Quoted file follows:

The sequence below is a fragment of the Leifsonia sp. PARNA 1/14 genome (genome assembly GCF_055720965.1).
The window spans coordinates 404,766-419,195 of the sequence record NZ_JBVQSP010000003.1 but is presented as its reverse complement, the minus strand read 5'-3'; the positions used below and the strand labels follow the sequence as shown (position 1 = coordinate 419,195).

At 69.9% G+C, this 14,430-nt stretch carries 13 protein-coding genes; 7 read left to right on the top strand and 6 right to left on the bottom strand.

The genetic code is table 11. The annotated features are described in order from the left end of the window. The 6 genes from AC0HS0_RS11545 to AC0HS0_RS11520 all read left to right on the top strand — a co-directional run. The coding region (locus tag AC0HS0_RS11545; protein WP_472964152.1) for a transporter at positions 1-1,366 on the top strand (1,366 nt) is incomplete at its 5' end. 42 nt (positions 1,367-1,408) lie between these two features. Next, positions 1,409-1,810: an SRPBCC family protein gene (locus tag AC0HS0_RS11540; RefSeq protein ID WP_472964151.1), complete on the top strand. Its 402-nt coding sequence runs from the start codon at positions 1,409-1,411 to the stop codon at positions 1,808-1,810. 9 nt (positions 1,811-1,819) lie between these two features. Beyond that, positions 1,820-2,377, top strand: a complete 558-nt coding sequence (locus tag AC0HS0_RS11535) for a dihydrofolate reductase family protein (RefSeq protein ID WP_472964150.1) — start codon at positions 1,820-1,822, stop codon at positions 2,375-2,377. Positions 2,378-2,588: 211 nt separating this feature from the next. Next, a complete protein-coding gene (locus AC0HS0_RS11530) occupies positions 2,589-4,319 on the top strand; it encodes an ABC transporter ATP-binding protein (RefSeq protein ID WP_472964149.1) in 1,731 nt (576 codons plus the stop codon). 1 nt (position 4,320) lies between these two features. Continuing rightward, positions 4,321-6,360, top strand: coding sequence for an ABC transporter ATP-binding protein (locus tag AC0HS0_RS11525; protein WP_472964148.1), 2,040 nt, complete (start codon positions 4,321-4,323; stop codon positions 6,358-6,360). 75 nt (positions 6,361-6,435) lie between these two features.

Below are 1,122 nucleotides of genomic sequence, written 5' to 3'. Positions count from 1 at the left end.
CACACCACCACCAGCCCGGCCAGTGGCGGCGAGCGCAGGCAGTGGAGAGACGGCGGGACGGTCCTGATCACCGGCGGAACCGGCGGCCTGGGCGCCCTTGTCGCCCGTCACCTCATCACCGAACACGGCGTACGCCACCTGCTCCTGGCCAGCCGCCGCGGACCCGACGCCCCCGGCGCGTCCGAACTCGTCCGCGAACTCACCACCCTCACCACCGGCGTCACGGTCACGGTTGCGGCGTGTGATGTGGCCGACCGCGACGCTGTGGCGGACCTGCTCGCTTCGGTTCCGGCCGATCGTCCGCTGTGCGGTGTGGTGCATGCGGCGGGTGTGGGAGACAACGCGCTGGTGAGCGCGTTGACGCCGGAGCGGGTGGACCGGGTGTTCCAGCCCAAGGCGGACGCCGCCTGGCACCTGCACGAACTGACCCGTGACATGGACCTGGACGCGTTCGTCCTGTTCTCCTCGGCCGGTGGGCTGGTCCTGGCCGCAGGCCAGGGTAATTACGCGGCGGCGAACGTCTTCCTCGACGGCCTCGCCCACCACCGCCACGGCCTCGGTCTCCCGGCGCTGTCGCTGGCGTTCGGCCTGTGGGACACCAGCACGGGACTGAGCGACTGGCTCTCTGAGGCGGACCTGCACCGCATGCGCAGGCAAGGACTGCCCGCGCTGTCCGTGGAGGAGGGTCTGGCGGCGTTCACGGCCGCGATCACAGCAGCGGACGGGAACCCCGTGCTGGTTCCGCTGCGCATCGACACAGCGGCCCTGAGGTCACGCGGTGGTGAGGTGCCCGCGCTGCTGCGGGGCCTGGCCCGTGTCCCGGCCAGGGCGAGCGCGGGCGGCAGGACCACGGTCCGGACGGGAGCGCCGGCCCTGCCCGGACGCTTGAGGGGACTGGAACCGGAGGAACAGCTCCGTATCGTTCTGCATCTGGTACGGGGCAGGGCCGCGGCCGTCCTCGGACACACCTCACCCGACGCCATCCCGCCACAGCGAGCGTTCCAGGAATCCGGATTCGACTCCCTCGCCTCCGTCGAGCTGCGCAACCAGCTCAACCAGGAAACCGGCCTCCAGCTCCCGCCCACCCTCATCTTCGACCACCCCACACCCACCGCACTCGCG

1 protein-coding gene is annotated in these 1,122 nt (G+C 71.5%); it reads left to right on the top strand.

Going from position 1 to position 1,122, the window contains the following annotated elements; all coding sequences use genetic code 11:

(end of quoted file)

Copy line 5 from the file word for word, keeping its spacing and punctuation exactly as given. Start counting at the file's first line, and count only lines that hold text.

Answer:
Below are 1,122 nucleotides of genomic sequence, written 5' to 3'. Positions count from 1 at the left end.